The Petition of Persons resident in the North Devon Parliamentary Constituency,
Declares that they are concerned about the recommendations of the Badman Report, which suggests closer monitoring of home educators, including a compulsory annual registration scheme and right of access to people’s homes for local authority officials; further declares that the Petitioners believe the recommendations are based on a review that was extremely rushed, failed to give due consideration to the evidence, failed to ensure that the data it collected were sufficiently robust, and failed to take proper account of the existing legislative framework.
The Petitioners therefore request that the House of Commons urges the Secretary of State for Children, Schools and Families either not to bring forward, or to withdraw, proposed legislative measures providing for tighter registration and monitoring of children educated at home in the absence of a thorough independent inquiry into the condition and future of elective home education in England; but instead to take the steps necessary to ensure that the existing Elective Home Education Guidelines for Local Authorities are properly implemented, learning from current best practice, in all local authorities in England.
And the Petitioners remain, etc.—[Presented on 4 March 2010, Official Report, Vol. 506, c. 20P .]
Observations from the Secretary of State for Children, Schools and Families:
DCSF commissioned the Badman review of home education in January 2009 and the report was published on 11 June 2009. As part of the review, Graham Badman took written and oral evidence from a range of individuals and organisations who responded to his public call for evidence, including home educators and local authorities. Alongside this he also considered published literature, the current legal position and guidance and the approaches taken in other countries. He was assisted by an expert reference group. I am confident that his report draws from a wide and heterogeneous evidence base.
The Children, Schools and Families Select Committee also considered the Badman report and was supportive of most of the recommendations. It agreed that a short statement of educational approach would be helpful in establishing dialogue between home educating families and local authorities; that an annual meeting between local authorities and home educators was needed; and that better support for home educators and better training for local authorities would together lead to an improvement on the current arrangements.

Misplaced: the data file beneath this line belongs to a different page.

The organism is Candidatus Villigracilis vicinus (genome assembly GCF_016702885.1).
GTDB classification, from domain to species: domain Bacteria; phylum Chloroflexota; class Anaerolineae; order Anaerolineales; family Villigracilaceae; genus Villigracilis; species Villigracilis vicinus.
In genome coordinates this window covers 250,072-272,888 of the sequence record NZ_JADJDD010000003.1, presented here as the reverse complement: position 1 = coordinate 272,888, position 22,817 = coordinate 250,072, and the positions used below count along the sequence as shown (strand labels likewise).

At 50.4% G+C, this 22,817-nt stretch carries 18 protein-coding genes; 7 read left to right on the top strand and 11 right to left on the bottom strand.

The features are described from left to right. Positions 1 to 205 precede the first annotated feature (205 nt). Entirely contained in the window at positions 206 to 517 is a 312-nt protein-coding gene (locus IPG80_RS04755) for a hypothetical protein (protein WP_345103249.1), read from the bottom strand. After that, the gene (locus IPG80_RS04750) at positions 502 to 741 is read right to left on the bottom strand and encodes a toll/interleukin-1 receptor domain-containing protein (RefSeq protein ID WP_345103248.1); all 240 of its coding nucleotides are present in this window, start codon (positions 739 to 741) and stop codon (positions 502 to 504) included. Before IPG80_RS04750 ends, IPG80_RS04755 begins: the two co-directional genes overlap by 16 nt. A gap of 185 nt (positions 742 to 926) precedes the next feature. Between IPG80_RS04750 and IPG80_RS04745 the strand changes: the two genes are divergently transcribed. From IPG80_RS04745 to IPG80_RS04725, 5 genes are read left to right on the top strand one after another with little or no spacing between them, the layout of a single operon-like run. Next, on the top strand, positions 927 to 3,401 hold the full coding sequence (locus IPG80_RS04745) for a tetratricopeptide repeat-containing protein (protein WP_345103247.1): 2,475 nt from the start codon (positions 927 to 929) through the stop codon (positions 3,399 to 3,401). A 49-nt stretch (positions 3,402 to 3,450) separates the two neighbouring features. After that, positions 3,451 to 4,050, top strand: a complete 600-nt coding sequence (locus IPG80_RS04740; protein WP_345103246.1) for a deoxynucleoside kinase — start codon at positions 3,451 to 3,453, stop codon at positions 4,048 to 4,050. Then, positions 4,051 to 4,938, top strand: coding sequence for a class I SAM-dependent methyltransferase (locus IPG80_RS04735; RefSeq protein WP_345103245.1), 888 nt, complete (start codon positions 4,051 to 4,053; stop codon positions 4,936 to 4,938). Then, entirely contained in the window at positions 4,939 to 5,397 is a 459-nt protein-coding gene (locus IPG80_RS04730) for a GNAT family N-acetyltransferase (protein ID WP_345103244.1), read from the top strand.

Home Education registration and monitoring proposals are included in the Children, Schools and Families Bill which passed Second Reading in the House of Lords on 8 March 2010. The proposals will put in place light touch regulation and monitoring arrangements and our guidance will make it clear that this will be proportionate and focused on support and encouragement for home educating families. We have also committed around £21 million in the first year to additional support for home educating families, which has a focus on children with SEN and home educated children who would like to attend FE College courses.
Home education is an established part of the British education system and the vast majority of home educators who do a good job will find monitoring supportive and—for the first time—backed by real resources. Our reforms will not require home educators to adopt a particular approach, to teach a specific curriculum, or for their children to take SATs tests or specific public examinations. After these reforms are implemented, England will remain one of the most liberal countries in the developed world for home educators to live in.